By Frank Warren
THE NIGHT BEFORE both Daniel Dubois and Tommy Fury get to experience their American dream on Sunday, back in Blighty we will be showcasing a triple-header of domestic title action to the fans in Birmingham.
The Utilita Arena will play host to three British title scraps, Anthony Yarde attempting to put himself back on course for another world title shot and the English bantamweight champion, Liam Davies, wowing a bumper local support.
In addition to this – and equally highly anticipated – we will have the Stoke City chorus belting out a certain Tom Jones track in honour of Nathan Heaney.
Sticking to the theme of British titles, it is a championship that, I believe, has recaptured its prestige over recent years and it is a belt that tops the wish list of most professionals.
Pretty much gone are the days when ambitious elite operators were content to bypass the level and focus more on a world ranking, these days it is a box that boxers want to tick.
Not for everyone, some want to jump into the fast lane, but most want to sample a good domestic dust-up before moving onto bigger things.
Here at Queensberry we like to set our young fighters off along two paths simultaneously. We build them towards winning a treasured Lonsdale belt but, at the same time, also seek to ensure they enter the world rankings via the gathering of international experience and regional rankings belts.
The big upside of this is that, when the home front is conquered, they are already in a good position to make an assault on the world stage. Moving on from British level with little international exposure can be a time-consuming exercise.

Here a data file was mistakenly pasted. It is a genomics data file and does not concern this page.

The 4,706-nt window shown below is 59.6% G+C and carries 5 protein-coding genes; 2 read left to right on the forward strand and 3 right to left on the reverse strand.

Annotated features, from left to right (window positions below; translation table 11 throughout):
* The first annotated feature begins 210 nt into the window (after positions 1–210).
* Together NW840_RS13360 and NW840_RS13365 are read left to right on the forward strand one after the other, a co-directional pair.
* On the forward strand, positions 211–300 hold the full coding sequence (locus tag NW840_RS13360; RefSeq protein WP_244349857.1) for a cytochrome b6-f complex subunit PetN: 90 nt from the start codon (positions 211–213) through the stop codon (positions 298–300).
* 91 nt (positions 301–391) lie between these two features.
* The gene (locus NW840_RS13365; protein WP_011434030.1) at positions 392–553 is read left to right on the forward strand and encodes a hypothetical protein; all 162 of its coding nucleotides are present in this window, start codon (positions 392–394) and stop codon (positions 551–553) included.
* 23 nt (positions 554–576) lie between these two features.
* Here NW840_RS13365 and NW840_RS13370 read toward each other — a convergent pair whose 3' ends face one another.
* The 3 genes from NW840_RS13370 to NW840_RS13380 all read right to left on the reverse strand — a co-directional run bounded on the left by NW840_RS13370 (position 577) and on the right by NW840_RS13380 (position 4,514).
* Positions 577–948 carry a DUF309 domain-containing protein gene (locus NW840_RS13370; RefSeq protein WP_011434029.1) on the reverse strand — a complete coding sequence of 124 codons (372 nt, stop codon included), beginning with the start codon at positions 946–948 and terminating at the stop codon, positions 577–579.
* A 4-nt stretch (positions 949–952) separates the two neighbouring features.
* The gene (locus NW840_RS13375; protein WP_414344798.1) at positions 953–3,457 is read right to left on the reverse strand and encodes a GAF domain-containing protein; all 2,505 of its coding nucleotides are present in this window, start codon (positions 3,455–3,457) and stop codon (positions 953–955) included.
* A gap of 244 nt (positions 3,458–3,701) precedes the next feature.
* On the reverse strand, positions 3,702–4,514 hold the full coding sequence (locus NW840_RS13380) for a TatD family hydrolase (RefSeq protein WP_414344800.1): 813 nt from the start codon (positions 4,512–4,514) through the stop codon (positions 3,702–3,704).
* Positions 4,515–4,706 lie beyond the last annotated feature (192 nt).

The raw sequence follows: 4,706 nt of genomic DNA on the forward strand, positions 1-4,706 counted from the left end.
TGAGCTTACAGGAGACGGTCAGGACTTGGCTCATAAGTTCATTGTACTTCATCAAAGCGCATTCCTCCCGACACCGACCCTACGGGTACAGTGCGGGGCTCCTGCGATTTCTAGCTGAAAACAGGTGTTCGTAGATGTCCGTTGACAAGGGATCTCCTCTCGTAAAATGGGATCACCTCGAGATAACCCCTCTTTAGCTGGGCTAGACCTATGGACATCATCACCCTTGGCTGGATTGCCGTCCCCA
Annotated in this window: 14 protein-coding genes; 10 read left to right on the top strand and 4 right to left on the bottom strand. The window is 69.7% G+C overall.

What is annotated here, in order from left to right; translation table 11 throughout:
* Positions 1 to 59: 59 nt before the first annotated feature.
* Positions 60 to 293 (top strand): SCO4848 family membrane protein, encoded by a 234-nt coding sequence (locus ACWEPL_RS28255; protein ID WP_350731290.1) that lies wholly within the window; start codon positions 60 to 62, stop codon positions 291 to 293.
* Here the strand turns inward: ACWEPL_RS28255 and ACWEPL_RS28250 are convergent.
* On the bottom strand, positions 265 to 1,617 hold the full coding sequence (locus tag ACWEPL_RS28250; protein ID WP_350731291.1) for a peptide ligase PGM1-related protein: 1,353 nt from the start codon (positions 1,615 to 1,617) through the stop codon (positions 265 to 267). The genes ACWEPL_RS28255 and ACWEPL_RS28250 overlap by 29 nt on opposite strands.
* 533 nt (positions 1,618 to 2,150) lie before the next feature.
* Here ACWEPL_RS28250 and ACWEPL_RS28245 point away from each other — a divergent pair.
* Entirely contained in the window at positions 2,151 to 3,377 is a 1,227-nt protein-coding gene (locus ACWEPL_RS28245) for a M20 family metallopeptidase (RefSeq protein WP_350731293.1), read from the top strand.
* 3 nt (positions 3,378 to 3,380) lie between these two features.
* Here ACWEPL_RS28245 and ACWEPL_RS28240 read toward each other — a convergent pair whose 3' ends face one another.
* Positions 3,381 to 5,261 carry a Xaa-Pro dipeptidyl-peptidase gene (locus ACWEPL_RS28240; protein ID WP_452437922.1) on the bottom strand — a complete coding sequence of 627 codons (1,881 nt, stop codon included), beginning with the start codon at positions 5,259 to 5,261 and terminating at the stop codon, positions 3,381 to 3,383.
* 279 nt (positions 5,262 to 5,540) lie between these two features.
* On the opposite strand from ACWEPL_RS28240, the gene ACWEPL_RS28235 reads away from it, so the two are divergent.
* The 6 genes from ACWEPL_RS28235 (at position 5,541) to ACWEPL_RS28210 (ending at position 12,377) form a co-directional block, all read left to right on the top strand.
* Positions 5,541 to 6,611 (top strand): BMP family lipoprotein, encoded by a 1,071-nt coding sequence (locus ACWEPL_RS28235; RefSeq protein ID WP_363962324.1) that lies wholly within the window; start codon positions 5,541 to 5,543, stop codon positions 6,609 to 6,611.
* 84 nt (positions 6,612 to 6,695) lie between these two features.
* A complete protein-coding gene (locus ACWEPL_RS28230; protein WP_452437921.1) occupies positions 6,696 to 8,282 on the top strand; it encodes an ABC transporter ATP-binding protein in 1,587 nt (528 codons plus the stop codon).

People do like to criticise international belts, but they serve an important purpose in the timely career-progression of a fighter who has got what it takes to reach world title level.
With British title fights you are, most of the time, guaranteed a good competitive battle between fighters at a similar level. There is the odd mis-match thrown up occasionally but, for the most part, they are the sort of fights the public want to see.
The three we are staging on Saturday fall into the ‘pick ’em’ category and I would be surprised if there is a big odds-on favourite in any of them.
Anthony Cacace vs Lyon Woodstock at super featherweight has got all the ingredients for an all-out war. The Belfast man probably has the edge when it comes to technical ability, but Lyon has the heart of a lion and this can be a great leveller.
Akeem Ennis-Brown and Sam Maxwell ensured their super lightweight tussle – also for the Commonwealth title – will carry a bit more spice and spite after they wound each other up like clocks at the press conference last week.
There is a lot at stake in this. For Sam it will be a defining night in his career because, with turning over late from being a successful amateur, he has no time to waste and to take a defeat at this stage would represent a big setback.
For his part, Akeem believes he belongs at a higher level and just needs the platform to prove it. He cannot afford to be parted from his bargaining chips.
Our third helping of British title action comes with the vacant super flyweight collision between Ijaz Ahmed and Kaisy Khademi in a repeat of their battle for the WBO European belt won by Ijaz in a close run thing earlier this year.
Our English bantamweight champion Liam Davies also cannot afford any slip-ups in front of his huge band of followers. He is talking about a tasty looking conflict with Andrew Cain later this year and that is a fight I wouldn’t like to see fall by the wayside.
So, in summary, get ready for a night of domestic boxing bliss to put you in the mood to tune in again to see Daniel and Tommy fly the British flag on Showtime with some hopefully explosive exploits over in the United States.